You can tell a lot about people by the way they walk. Some progress with purposeful tread, others amble and meander with no apparent goal. My feeling is that the society in which you live is partially responsible for this. Take London and New York, for example. The pace is fast, the populace is going somewhere and wishes to achieve, close or progress. Countries where the State is preponderant do not move with the same verve or intent; their lives have been taken care of; all they need to do is avoid traffic and hold their hand out. I often think about this as I cycle through pedestrian masses on on my way to work. Many on foot, brandishing shopping bags full of rubbish they'll never need or use, are happy to stop and let the person coming towards them take responsibility for the safe conclusion of the momentary encounter. Rarely do you see people look up, assess the traffic and steer a path accordingly. Some do tend to slalom, keeping their momentum even if the resultant diversion means adding a few yards to their journey. Toulouse City Council has recently given me an unwitting extra agar plate for my studies: they've closed half of the main shopping street to begin remodeling the whole city centre area. Rue Alsace-Lorraine now has half the space for the same amount of people and, strangely, the people are starting to show more initiative: before the work started, with a wonderful, broad thoroughfare at their disposal, the various shoppers, businesspeople and terminal idlers would wander listlessly and aimlessly the length and breadth of the thoroughfare, their movements beyond interpretation and anticipation. Now, with half the space available to them they've become more observant. It's easier to make eye contact and broadcast directional intent as more and more people are aware of the lack of space. And this in a country where 35% of the working populace is sucking rapaciously on Marianne's shapely, munificent jugs.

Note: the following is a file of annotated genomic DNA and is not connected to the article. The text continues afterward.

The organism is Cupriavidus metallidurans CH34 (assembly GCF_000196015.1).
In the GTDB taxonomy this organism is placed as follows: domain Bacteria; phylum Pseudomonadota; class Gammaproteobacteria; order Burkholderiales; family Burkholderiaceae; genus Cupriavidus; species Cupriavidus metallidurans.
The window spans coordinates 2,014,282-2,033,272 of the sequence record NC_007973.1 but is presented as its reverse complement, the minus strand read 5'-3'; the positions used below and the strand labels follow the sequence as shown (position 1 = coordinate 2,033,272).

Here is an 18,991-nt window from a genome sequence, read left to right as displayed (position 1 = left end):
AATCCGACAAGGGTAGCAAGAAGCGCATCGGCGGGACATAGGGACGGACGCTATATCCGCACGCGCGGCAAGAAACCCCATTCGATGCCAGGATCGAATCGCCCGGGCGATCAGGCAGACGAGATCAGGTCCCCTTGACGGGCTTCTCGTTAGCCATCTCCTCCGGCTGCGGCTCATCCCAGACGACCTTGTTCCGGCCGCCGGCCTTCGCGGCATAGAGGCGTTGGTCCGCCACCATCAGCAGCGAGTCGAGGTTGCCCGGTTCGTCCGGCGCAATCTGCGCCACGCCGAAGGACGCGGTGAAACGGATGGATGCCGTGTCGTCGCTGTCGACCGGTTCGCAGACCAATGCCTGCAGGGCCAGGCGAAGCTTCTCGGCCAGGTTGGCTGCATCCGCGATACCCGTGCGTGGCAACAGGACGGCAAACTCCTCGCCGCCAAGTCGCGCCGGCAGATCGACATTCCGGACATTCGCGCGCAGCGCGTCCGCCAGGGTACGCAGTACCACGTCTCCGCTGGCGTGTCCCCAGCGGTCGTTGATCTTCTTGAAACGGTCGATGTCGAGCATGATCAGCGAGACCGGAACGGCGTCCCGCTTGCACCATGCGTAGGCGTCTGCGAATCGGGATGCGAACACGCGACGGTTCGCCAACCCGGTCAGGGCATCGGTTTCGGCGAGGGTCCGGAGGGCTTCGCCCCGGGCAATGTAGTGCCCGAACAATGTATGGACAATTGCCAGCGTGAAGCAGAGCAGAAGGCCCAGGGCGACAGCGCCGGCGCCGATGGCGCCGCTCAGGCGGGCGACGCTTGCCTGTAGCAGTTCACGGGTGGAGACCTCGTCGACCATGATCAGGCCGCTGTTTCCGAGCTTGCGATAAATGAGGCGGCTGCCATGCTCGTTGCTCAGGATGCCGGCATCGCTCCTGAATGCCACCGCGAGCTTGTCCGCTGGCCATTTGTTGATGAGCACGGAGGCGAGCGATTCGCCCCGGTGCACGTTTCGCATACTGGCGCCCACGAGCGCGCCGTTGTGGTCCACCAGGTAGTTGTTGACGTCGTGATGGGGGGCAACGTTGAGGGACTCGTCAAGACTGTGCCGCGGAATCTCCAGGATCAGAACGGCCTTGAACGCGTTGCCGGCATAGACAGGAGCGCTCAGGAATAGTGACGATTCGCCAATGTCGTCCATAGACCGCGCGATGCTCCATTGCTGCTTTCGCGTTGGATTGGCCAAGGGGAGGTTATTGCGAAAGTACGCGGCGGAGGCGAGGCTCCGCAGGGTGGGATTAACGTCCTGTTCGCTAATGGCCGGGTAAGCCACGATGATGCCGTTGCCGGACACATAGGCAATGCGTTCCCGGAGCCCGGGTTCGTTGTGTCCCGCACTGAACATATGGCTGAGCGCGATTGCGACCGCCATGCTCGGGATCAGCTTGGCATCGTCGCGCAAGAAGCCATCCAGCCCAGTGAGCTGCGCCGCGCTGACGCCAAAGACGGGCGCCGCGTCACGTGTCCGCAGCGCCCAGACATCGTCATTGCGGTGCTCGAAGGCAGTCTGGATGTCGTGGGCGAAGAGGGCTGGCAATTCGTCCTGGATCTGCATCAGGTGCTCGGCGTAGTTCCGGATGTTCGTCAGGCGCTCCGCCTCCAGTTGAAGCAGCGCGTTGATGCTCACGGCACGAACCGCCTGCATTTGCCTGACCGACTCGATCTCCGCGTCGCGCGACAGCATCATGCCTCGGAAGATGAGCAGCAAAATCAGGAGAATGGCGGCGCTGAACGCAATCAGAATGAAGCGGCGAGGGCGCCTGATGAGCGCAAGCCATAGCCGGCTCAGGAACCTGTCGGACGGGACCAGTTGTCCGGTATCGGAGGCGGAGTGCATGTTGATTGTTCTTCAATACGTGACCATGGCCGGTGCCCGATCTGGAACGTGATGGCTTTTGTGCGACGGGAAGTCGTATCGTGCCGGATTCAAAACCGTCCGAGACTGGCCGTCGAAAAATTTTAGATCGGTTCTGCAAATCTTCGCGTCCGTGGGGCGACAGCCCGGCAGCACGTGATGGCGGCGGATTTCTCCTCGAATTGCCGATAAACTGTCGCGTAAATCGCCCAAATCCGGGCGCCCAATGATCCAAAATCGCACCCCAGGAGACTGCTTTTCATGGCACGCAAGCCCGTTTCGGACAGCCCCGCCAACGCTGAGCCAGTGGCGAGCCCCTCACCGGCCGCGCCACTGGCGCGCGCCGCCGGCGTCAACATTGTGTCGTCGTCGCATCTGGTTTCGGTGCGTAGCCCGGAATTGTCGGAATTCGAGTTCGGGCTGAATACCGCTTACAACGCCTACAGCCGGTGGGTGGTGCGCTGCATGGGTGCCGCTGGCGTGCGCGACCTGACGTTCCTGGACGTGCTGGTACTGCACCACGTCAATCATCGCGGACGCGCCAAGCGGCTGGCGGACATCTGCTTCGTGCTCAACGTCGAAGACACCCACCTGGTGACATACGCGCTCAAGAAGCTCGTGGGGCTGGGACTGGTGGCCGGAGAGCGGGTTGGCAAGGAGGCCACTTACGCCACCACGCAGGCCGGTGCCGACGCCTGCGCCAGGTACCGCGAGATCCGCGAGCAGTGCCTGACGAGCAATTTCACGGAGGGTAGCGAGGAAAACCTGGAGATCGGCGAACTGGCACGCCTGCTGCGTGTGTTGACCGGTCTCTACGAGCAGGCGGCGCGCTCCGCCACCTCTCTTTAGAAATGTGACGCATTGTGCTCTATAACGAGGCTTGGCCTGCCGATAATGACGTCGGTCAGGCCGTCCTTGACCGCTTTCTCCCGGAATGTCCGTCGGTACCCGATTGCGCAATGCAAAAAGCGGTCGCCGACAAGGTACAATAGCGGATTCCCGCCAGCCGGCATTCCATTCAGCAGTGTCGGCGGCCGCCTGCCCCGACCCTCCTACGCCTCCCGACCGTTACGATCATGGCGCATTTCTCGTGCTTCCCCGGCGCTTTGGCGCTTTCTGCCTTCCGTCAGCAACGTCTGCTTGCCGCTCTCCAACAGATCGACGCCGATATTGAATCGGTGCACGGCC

A Harvard Economics professor recently published a book stating that 'Cities are civilisation's greatest achievement'. Apparently, they foster and nurture creativity, encourage interaction and raise awareness and tolerance. I can only imagine he's never been to Birmingham, but that's not the point, here. If we take the idea of a city as a place where people are huddled together, then I can only agree with him; given too much space, people lose the connection to others. Shoe-horn them into a sardine tin and they start to adapt to their surroundings. To push the analogy a step further, we can also cite the statistic, true or fictive, that racism is most marked amongst people who've had the least to do with foreigners.
A five-minute bike ride to work can do wonders for your tenuous grasp of shallow pop psychology, you know.